The 5 steps for spending your inheritance wisely
8th March 2019
If you’ve received money in a will from a relative or close friend, it can be difficult to have a clear idea of what to do with it. Of course your personal circumstances and the amount that you receive will play a big role in your decision, but whatever the case, these are five things you should always consider.
1. Be patient with it
Whatever you do, don’t rush into making a decision. Receiving a windfall is always a blessing but in the case of inheritance, it can be extremely bittersweet. When receiving inheritance due to the loss of a loved one, it’s totally understandable for your emotions and grief to cloud your judgement, so be patient. Charlie Parker at Sanlam UK Wealth Management describes it like this; “Just like you should never go shopping hungry, don’t walk into a travel agent after receiving an inheritance.” Take your time; under the Financial Services Compensation Scheme an inheritance balance of up to £1million is protected for 6 months, so you don’t have to do anything with it straight away.
2. Don’t be afraid to ask for help
It’s always a good idea to get some advice when you receive any unexpected money. Investing in a financial adviser at this time may be just what you need to help develop the clarity of how best to use your inheritance. They can look at your personal situation and help you make the best decision for you.
3. Clear your debts
A great place to start is by considering any money you owe, and whether your inheritance can help you pay off any credit cards or personal loans. You’re best off prioritising debts of the smallest value and debts which are costing you the most interest. MD of Portafina, Jamie Smith-Thompson, explains, “A loan or credit card balance with a high interest rate can feel like a burden, which is all the more reason why it should be the first to go. Once cleared, it saves you paying back more than you owe in interest and increases your disposable income.”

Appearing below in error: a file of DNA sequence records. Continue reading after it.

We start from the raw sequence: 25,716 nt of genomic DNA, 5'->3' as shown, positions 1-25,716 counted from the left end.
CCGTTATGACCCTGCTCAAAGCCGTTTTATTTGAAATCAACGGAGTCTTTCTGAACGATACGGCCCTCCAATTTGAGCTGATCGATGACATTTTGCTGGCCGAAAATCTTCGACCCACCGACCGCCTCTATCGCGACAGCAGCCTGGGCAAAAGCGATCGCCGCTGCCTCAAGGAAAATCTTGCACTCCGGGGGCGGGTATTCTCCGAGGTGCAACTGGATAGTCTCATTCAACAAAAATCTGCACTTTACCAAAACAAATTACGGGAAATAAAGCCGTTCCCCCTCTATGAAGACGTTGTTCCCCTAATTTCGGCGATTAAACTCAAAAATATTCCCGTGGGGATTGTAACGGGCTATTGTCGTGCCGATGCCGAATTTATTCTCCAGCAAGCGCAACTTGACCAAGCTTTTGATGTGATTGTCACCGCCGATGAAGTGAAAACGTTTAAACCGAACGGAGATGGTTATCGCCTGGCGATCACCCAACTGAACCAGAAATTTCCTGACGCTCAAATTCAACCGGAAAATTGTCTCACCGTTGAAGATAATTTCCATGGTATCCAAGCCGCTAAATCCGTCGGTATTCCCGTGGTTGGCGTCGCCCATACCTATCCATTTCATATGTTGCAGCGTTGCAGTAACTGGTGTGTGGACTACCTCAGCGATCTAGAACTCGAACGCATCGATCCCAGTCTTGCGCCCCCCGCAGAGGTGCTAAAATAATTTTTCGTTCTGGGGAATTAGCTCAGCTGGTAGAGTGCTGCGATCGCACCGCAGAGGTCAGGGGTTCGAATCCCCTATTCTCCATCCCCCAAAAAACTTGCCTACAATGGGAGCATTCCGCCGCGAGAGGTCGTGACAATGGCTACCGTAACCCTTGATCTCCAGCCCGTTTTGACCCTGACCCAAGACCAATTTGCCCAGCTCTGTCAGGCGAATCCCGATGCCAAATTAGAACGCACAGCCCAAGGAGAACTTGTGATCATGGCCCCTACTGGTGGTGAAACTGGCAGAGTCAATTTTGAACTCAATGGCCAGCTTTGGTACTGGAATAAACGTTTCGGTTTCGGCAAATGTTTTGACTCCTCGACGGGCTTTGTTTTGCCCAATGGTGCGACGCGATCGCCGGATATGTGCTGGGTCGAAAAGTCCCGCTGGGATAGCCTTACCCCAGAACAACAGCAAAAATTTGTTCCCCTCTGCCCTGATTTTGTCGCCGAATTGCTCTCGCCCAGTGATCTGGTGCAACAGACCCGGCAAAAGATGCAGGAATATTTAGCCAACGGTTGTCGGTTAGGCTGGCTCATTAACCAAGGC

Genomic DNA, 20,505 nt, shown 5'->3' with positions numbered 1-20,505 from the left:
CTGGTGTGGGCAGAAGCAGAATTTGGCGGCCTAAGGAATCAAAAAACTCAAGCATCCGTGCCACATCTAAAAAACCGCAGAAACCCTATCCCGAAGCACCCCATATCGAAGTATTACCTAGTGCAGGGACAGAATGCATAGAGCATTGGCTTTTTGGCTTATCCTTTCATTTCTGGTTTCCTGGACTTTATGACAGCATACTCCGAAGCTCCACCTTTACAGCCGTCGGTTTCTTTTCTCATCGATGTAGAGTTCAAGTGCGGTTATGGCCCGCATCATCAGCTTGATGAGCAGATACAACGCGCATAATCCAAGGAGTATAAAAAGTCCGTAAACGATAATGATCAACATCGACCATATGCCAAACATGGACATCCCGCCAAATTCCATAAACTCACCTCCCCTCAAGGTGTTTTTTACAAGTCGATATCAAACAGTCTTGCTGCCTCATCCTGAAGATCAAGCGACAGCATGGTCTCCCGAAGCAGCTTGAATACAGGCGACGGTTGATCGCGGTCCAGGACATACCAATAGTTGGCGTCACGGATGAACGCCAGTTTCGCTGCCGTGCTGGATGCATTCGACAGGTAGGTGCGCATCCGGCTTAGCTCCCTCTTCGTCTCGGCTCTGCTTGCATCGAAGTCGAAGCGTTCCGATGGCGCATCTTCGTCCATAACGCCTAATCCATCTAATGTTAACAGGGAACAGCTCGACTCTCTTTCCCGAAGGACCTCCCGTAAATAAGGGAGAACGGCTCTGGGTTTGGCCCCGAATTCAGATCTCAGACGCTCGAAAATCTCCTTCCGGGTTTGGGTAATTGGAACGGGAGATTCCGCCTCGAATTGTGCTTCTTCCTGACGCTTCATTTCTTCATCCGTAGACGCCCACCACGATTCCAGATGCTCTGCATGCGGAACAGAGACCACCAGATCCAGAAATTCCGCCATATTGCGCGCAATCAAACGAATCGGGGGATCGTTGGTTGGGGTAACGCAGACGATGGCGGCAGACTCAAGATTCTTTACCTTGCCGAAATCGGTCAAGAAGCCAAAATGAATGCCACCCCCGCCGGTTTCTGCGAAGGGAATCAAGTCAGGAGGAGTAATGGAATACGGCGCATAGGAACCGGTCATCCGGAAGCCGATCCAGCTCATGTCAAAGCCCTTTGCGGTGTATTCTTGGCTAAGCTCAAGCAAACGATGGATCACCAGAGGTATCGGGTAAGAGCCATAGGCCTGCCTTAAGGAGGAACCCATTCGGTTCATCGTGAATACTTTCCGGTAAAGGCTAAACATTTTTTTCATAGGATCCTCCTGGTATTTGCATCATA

4. Savings, investments and paying it forward
After paying off any debts, aim to put away enough for an emergency fund to cover three to six months of your normal outgoings. At this point, there are countless routes to go down with your remaining windfall, so it’s best to seek professional advice for your unique circumstances. One option to consider is bolstering your savings, but don’t just assume that you’re best putting it all into Cash ISAs. A good mix of easy-access and fixed-rate savings of between one and five years is generally a good idea.
Any money that you won’t need to access for the next five to ten years could be invested in stocks. There will always be risk involved, but diversifying your investments and investing over long time periods can minimise the risk, providing you with some level of protection.
5. Inheritance Tax
When you receive an inheritance generally any inheritance tax liability has already been paid. But many people don't think about the impact of that inheritance on their own future inheritance tax position.
Those with their own inheritance tax liability can, in effect, see any inheritance they receive being taxed again when it's later left to their loved ones.
For example, if you're left £500,000 from someone's estate, but that bequest is subject to the full 40% inheritance tax, you might only receive £300,000. If you also have an inheritance tax problem then, when you eventually leave this £300,000 to your beneficiaries, there could be another £120,000 in inheritance tax payable, meaning your heirs might only receive £180,000.
However if you've received an inheritance within two years of the date of death there is the option to amend the will, establish a trust for the benefit of you and your family, and avoid your heirs incurring this 'second' inheritance tax hit on your death. This way you can effectively retain full access to your inheritance but save your children a significant inheritance tax bill later.
Whatever you decide to do, consider speaking to us before making a decision you might regret.